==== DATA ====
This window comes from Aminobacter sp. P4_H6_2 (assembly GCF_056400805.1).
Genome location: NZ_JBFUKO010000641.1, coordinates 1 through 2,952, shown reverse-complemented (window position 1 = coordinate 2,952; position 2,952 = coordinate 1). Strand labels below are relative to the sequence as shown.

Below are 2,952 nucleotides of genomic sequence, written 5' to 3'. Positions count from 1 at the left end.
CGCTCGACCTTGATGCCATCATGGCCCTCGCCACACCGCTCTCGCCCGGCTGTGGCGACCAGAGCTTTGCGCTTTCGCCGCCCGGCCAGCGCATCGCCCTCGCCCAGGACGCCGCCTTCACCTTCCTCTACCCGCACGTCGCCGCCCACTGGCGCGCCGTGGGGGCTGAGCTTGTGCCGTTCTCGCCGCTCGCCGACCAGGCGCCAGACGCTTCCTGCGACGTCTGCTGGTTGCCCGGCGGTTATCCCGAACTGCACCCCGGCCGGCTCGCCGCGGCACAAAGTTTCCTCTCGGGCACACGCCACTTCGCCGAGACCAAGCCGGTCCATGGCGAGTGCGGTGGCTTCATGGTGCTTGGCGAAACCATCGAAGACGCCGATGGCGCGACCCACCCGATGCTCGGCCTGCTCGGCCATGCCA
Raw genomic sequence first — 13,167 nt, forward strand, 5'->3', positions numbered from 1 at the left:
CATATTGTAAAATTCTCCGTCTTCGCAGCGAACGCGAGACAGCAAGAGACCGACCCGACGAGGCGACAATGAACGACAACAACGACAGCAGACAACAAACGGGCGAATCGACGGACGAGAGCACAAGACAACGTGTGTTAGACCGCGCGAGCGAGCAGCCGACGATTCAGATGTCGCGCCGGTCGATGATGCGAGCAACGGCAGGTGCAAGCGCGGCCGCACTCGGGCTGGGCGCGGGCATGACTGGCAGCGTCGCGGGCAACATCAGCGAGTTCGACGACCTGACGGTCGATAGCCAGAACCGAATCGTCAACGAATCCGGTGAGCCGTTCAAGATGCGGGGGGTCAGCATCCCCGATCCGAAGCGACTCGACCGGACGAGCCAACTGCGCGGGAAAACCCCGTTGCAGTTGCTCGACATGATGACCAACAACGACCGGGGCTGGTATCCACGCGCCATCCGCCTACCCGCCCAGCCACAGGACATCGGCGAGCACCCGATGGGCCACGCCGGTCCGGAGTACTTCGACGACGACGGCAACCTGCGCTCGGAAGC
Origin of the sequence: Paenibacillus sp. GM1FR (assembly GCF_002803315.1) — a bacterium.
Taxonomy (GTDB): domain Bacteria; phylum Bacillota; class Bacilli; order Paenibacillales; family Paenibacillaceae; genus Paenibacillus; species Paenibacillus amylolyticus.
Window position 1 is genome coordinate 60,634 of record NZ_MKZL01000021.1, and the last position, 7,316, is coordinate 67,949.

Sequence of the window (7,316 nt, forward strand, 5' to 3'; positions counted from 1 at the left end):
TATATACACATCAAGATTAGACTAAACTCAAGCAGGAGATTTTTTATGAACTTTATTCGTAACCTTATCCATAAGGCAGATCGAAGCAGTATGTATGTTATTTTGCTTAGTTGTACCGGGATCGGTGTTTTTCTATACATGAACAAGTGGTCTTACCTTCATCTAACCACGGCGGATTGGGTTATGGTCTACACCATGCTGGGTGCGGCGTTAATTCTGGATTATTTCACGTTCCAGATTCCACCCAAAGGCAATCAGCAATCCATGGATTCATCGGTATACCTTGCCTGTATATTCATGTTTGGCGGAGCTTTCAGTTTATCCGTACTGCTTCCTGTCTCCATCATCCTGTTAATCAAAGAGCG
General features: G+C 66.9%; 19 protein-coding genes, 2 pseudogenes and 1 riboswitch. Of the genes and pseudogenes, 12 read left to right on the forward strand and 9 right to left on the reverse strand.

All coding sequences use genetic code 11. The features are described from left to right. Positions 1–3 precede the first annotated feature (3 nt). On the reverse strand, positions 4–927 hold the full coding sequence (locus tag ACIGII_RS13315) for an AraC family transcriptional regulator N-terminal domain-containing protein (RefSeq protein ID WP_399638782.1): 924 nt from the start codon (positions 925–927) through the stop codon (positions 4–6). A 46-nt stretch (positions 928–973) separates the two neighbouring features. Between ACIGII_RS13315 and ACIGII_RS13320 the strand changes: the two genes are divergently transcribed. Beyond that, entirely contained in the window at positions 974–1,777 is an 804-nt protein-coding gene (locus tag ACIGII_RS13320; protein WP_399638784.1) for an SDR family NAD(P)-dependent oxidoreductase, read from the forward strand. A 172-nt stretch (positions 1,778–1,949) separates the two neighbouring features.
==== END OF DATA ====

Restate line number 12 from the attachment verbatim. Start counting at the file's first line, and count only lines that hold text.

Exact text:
General features: G+C 66.9%; 19 protein-coding genes, 2 pseudogenes and 1 riboswitch. Of the genes and pseudogenes, 12 read left to right on the forward strand and 9 right to left on the reverse strand.